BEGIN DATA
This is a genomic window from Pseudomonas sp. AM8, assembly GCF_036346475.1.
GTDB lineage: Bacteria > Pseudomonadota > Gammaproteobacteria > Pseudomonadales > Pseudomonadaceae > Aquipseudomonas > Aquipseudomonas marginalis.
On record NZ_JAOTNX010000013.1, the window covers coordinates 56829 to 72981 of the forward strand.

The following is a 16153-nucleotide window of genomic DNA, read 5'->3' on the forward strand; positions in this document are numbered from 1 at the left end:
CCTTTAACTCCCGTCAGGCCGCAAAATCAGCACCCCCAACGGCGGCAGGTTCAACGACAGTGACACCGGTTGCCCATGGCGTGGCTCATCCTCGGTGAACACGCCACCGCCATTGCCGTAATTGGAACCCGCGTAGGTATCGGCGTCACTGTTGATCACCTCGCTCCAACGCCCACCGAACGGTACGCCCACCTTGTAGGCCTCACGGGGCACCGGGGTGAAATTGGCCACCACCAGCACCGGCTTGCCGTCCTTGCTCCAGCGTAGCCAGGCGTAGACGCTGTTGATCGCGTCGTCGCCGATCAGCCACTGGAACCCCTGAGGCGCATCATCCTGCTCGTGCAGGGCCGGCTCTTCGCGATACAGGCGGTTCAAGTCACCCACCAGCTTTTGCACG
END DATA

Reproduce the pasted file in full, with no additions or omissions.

This is a genomic window from Pseudomonas sp. AM8, assembly GCF_036346475.1.
GTDB lineage: Bacteria > Pseudomonadota > Gammaproteobacteria > Pseudomonadales > Pseudomonadaceae > Aquipseudomonas > Aquipseudomonas marginalis.
On record NZ_JAOTNX010000013.1, the window covers coordinates 56829 to 72981 of the forward strand.

The following is a 16153-nucleotide window of genomic DNA, read 5'->3' on the forward strand; positions in this document are numbered from 1 at the left end:
CCTTTAACTCCCGTCAGGCCGCAAAATCAGCACCCCCAACGGCGGCAGGTTCAACGACAGTGACACCGGTTGCCCATGGCGTGGCTCATCCTCGGTGAACACGCCACCGCCATTGCCGTAATTGGAACCCGCGTAGGTATCGGCGTCACTGTTGATCACCTCGCTCCAACGCCCACCGAACGGTACGCCCACCTTGTAGGCCTCACGGGGCACCGGGGTGAAATTGGCCACCACCAGCACCGGCTTGCCGTCCTTGCTCCAGCGTAGCCAGGCGTAGACGCTGTTGATCGCGTCGTCGCCGATCAGCCACTGGAACCCCTGAGGCGCATCATCCTGCTCGTGCAGGGCCGGCTCTTCGCGATACAGGCGGTTCAAGTCACCCACCAGCTTTTGCACG